The first call to the New Jersey Chamber of Commerce’s Walk to Washington safety hotline was laughable. A person who had missed the train for the Feb. 27 networking trip wanted the train to come back to the station and pick them up.
The second call — later that night — was an ill-advised, outdated attempt at humor. One that showed how far we still need to go when it comes to taking the issue of harassment in the workplace seriously.
So said Tom Bracken, the CEO of the state chamber, when he spoke at an open forum with the working group set up by state Sen. Loretta Weinberg (D-Teaneck) to discuss the issue around the state Monday night in Glassboro.
“We had a late-night, alcohol-fueled call to the hotline,” he said he told the group. “It was a friend and close colleague of ours in the business community who did it just to yank our chain — and we didn’t appreciate it, because it is exactly what we didn’t want to happen, is to have that whole process minimized. And we felt it was.”
Bracken was not happy. The chamber has been out in front of the issue since the explosive December story by New Jersey Advance Media on how harassment and groping are part of large networking events rocked his organization and others.
The chamber instituted numerous safety changes and a code of conduct for the Walk to Washington. This call violated that code. And Bracken made sure the person — an unnamed, but supposedly high-level person — knew about it.
“I called the person (on Monday following the trip) and expressed my extreme disappointment,” he said. “There was a very sincere apology, but, according to our code of ethics, which we said we would have to comply with, I told the person that, if they did it again, they would be banned from any future activities that we held.
“He was very apologetic. Apologetic, using the terms alcohol and sophomoric. The person realized it should not have happened, but it did.”
Sabeen Masih, a vice president of government affairs at Capital Impact Group and a member of the working group, applauded Bracken for coming forward about the incident. She said it had a huge impact and made a big impression.
“Bringing up that specific incident, talking about how high level that person was, and the time that call was made, and the manner of that call, was a combination for being explosive,” she said.
Some said it was a two-steps-forward, one-step-back scenario. Masih said anything that can bring examples such as these into the public forum is a good thing.
“This is exactly what we’re trying to address,” she said. “This is a serious issue. When occurrences happen like this, it not only diminishes the work that we’re doing, but the remarkable work that organizations such as the chamber are doing. The chamber redid its entire training and security system, and, for someone to poke fun at that, it’s a good example of why something like this needs to have light shined on it.”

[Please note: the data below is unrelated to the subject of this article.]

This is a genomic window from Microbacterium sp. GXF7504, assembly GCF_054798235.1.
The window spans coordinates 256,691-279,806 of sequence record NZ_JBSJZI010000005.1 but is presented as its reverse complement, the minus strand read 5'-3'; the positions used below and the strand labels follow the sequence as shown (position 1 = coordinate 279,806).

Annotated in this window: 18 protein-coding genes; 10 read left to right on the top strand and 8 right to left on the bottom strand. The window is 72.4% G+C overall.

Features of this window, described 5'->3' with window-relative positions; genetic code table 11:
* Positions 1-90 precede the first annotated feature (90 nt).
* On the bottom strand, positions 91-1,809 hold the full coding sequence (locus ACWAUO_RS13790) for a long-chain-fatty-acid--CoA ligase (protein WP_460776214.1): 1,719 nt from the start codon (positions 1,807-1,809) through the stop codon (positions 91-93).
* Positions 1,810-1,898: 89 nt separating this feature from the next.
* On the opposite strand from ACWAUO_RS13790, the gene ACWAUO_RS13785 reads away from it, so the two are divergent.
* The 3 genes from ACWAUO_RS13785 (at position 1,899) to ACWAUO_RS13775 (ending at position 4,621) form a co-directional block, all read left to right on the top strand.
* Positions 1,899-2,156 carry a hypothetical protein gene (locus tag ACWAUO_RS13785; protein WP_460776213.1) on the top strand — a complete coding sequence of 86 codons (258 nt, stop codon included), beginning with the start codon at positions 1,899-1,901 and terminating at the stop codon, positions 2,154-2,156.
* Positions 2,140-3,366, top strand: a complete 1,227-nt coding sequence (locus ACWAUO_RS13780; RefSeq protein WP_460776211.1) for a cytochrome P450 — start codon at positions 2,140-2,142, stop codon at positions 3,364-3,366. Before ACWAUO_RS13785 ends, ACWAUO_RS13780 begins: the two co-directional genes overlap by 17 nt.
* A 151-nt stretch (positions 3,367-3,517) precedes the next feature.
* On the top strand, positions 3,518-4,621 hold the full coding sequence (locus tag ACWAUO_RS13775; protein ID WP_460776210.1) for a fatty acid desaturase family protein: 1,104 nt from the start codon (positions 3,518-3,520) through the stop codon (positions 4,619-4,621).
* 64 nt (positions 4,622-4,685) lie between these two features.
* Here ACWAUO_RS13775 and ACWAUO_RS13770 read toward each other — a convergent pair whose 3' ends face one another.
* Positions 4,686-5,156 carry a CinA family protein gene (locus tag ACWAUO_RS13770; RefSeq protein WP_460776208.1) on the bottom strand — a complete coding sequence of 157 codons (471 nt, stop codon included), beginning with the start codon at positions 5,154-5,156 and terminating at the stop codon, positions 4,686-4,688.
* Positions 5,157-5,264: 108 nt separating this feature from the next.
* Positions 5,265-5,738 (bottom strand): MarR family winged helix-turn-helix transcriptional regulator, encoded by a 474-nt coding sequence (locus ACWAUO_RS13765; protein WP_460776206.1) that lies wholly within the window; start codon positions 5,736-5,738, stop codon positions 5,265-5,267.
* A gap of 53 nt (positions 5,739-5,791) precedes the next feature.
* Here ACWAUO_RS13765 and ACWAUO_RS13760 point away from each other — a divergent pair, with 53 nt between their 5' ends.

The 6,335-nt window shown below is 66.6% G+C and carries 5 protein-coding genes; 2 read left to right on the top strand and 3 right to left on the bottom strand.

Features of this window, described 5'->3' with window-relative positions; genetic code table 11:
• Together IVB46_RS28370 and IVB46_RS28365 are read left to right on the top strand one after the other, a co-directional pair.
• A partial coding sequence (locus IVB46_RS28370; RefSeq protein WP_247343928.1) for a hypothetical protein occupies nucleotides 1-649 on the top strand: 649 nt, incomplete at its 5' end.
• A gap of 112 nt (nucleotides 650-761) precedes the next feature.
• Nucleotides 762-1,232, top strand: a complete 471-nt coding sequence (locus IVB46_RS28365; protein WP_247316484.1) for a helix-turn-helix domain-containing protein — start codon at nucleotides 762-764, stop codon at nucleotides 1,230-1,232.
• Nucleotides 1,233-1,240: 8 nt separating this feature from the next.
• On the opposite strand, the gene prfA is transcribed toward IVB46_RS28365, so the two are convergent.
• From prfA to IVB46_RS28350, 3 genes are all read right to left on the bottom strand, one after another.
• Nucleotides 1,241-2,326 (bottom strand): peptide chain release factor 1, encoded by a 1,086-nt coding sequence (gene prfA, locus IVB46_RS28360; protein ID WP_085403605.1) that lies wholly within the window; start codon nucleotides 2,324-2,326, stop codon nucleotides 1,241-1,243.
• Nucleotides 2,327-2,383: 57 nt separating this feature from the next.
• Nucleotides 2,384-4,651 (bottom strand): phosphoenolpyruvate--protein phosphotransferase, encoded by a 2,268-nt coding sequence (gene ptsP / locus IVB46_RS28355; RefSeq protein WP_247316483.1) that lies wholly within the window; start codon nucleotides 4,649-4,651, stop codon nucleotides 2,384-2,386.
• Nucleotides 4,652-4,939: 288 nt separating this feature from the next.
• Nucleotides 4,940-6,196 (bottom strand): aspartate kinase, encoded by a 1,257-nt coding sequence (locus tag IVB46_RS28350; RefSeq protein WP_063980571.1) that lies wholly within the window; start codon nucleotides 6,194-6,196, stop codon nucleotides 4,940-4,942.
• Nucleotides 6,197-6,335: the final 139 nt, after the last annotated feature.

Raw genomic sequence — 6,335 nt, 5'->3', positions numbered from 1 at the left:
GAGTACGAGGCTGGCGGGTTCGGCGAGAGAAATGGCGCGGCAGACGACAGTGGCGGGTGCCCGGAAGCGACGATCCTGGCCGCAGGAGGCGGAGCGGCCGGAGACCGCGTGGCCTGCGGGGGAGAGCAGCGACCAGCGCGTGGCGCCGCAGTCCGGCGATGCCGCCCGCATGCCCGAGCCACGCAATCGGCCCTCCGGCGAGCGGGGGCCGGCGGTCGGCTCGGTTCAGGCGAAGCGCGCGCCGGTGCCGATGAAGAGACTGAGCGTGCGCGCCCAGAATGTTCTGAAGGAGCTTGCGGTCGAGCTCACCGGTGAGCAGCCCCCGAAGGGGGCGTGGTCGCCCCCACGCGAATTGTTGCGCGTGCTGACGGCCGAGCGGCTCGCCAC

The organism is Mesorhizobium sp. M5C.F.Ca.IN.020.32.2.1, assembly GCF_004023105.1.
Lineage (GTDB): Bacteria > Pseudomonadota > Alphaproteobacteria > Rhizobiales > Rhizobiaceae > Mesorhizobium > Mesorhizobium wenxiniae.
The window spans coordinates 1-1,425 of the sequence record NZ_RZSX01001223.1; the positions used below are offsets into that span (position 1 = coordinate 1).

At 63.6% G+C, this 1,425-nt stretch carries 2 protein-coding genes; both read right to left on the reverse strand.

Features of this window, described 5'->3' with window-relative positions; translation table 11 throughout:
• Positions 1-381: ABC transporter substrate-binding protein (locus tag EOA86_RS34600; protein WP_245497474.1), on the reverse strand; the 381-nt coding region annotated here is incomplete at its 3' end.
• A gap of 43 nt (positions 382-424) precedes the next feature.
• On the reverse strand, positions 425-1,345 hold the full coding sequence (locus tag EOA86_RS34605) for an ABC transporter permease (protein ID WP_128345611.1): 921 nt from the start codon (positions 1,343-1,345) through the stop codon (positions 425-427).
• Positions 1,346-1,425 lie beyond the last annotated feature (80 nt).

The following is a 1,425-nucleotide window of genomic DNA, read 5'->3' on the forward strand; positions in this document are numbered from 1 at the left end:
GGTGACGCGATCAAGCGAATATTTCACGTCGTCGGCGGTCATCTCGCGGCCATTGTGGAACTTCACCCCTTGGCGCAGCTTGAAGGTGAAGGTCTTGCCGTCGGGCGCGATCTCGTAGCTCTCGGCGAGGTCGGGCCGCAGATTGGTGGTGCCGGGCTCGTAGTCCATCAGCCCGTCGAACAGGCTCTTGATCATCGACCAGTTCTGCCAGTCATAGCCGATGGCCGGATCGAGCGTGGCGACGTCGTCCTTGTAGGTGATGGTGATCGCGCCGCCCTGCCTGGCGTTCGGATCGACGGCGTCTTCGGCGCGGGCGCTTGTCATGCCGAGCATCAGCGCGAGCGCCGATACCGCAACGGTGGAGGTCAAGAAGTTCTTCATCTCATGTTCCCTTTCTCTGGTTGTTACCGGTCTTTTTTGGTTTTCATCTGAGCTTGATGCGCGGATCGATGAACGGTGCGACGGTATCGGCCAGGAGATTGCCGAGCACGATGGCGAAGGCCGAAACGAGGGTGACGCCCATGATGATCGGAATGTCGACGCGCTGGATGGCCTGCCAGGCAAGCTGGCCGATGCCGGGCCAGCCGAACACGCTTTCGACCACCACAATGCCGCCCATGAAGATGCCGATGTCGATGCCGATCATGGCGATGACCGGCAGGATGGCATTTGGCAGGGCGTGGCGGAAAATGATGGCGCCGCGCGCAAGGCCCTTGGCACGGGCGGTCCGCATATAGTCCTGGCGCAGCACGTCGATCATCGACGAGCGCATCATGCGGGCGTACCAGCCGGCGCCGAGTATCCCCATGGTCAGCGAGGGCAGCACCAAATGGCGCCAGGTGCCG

Bracken, who was asked to come to the meeting, said he was glad he did. He said he feels the chamber needs to be transparent about all it’s doing to be a leader on the issue.
“By letting people know that we fully complied with our code of ethics and did exactly what we said we do is important,” he said. “We said if anyone would be involved in any incident — whether it was a direct harassment incident or this, a prank call — we would treat everybody the same, regardless of who it was. The key thing here is that we did that.
“It was not a call that was reporting a harassment incident or anything of that nature. But it did demean our intent here, and we followed our code of ethics, and I think that’s the most important message.”
Bracken said the chamber will continue to reinforce the message. He’s eager for the forums the chamber is doing with Patricia Teffenhart, the executive director of the New Jersey Coalition Against Sexual Assault. Bracken feels the private sector should lead the way on this.
“We are going to continue to refine our train trip and make it even safer going forward,” he said. “I talked about our road shows, where we are going to work with Patricia Teffenhart to provide sexual harassment training to the business owners and CEOs of the various regional chambers of commerce.
“(The working group forum) was a great opportunity for us to talk about how we reacted to the December Star-Ledger article, why we did what we did, what our intention was and the fact that we are actually doing it.”
The late-night call showed just how necessary this work is.
Sadly, Masih said those in the Trenton bubble were not necessarily surprised that it happened.
“For this incident, I’m getting a lot of people from people in Trenton saying, ‘Wow, I can’t believe something like happened,’ but then quickly following up with, ‘But I can,’” she said.
“It is still shocking that people take such a serious issue as harassment and public safety lightly, but, at the same time, there’s great value in the fact Tom did bring this up so people can see this is exactly what we’re talking about it. “